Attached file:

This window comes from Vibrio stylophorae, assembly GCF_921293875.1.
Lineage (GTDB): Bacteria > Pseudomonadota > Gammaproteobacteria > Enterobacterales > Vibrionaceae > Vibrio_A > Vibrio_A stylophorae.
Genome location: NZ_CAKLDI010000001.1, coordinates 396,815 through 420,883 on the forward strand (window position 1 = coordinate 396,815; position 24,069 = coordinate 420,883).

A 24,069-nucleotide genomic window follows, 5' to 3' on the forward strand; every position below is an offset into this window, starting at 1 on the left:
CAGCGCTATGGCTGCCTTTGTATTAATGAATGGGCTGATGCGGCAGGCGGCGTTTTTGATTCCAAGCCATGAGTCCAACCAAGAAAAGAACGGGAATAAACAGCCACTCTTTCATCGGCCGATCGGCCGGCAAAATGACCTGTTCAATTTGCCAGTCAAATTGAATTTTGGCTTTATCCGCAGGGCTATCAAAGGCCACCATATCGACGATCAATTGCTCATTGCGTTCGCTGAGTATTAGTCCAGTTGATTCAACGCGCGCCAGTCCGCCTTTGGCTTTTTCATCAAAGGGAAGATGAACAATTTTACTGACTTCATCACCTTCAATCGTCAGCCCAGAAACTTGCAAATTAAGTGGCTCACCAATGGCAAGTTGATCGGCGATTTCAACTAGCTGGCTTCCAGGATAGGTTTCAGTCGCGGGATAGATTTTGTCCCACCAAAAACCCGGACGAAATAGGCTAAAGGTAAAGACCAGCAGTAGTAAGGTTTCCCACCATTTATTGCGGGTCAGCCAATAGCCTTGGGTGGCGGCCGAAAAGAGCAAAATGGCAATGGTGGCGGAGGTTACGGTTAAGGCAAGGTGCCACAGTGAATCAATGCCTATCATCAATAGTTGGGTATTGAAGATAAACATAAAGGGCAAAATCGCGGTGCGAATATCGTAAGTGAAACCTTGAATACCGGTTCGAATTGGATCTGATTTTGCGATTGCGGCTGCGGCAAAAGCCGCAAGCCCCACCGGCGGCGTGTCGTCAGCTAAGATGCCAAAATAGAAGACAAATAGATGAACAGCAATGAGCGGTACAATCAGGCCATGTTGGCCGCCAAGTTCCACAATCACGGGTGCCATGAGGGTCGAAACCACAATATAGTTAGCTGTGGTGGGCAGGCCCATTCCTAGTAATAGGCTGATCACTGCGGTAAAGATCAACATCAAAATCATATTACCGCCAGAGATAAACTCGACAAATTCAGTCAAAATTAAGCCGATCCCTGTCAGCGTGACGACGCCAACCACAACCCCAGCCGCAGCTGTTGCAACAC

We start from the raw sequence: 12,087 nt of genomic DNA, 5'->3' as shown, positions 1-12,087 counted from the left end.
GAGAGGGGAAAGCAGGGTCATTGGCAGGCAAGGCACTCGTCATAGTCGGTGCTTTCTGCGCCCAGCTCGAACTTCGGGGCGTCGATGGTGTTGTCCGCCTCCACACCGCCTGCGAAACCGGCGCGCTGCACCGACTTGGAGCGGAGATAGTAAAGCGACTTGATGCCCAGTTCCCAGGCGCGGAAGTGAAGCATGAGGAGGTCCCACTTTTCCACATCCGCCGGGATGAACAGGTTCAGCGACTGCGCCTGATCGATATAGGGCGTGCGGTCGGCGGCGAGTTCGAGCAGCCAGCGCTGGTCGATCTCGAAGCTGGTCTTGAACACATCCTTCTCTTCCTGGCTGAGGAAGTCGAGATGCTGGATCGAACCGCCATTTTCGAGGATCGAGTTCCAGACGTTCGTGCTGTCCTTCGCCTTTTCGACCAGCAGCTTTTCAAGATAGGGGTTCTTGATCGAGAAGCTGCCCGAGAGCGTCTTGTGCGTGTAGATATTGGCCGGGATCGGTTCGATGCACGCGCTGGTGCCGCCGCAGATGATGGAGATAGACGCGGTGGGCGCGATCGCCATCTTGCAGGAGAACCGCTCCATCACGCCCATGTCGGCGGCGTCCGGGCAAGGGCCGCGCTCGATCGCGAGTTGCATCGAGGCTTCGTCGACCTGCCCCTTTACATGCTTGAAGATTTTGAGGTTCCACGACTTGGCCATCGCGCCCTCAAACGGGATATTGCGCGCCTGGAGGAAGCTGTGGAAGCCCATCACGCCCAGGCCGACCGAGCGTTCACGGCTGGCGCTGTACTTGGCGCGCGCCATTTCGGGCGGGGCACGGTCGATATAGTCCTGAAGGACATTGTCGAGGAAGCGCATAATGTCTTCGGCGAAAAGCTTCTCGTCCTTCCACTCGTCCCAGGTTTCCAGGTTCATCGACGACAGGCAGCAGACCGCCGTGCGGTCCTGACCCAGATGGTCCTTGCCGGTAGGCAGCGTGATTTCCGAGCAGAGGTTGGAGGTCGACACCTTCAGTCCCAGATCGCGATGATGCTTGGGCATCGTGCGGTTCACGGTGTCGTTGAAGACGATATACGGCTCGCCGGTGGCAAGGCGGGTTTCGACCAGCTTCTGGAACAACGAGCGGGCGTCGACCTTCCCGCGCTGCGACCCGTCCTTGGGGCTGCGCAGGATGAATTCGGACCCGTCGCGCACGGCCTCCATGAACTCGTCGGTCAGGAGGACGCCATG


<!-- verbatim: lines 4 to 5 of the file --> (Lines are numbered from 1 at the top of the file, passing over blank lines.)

A 24,069-nucleotide genomic window follows, 5' to 3' on the forward strand; every position below is an offset into this window, starting at 1 on the left:
CAGCGCTATGGCTGCCTTTGTATTAATGAATGGGCTGATGCGGCAGGCGGCGTTTTTGATTCCAAGCCATGAGTCCAACCAAGAAAAGAACGGGAATAAACAGCCACTCTTTCATCGGCCGATCGGCCGGCAAAATGACCTGTTCAATTTGCCAGTCAAATTGAATTTTGGCTTTATCCGCAGGGCTATCAAAGGCCACCATATCGACGATCAATTGCTCATTGCGTTCGCTGAGTATTAGTCCAGTTGATTCAACGCGCGCCAGTCCGCCTTTGGCTTTTTCATCAAAGGGAAGATGAACAATTTTACTGACTTCATCACCTTCAATCGTCAGCCCAGAAACTTGCAAATTAAGTGGCTCACCAATGGCAAGTTGATCGGCGATTTCAACTAGCTGGCTTCCAGGATAGGTTTCAGTCGCGGGATAGATTTTGTCCCACCAAAAACCCGGACGAAATAGGCTAAAGGTAAAGACCAGCAGTAGTAAGGTTTCCCACCATTTATTGCGGGTCAGCCAATAGCCTTGGGTGGCGGCCGAAAAGAGCAAAATGGCAATGGTGGCGGAGGTTACGGTTAAGGCAAGGTGCCACAGTGAATCAATGCCTATCATCAATAGTTGGGTATTGAAGATAAACATAAAGGGCAAAATCGCGGTGCGAATATCGTAAGTGAAACCTTGAATACCGGTTCGAATTGGATCTGATTTTGCGATTGCGGCTGCGGCAAAAGCCGCAAGCCCCACCGGCGGCGTGTCGTCAGCTAAGATGCCAAAATAGAAGACAAATAGATGAACAGCAATGAGCGGTACAATCAGGCCATGTTGGCCGCCAAGTTCCACAATCACGGGTGCCATGAGGGTCGAAACCACAATATAGTTAGCTGTGGTGGGCAGGCCCATTCCTAGTAATAGGCTGATCACTGCGGTAAAGATCAACATCAAAATCATATTACCGCCAGAGATAAACTCGACAAATTCAGTCAAAATTAAGCCGATCCCTGTCAGCGTGACGACGCCAACCACAACCCCAGCCGCAGCTGTTGCAACAC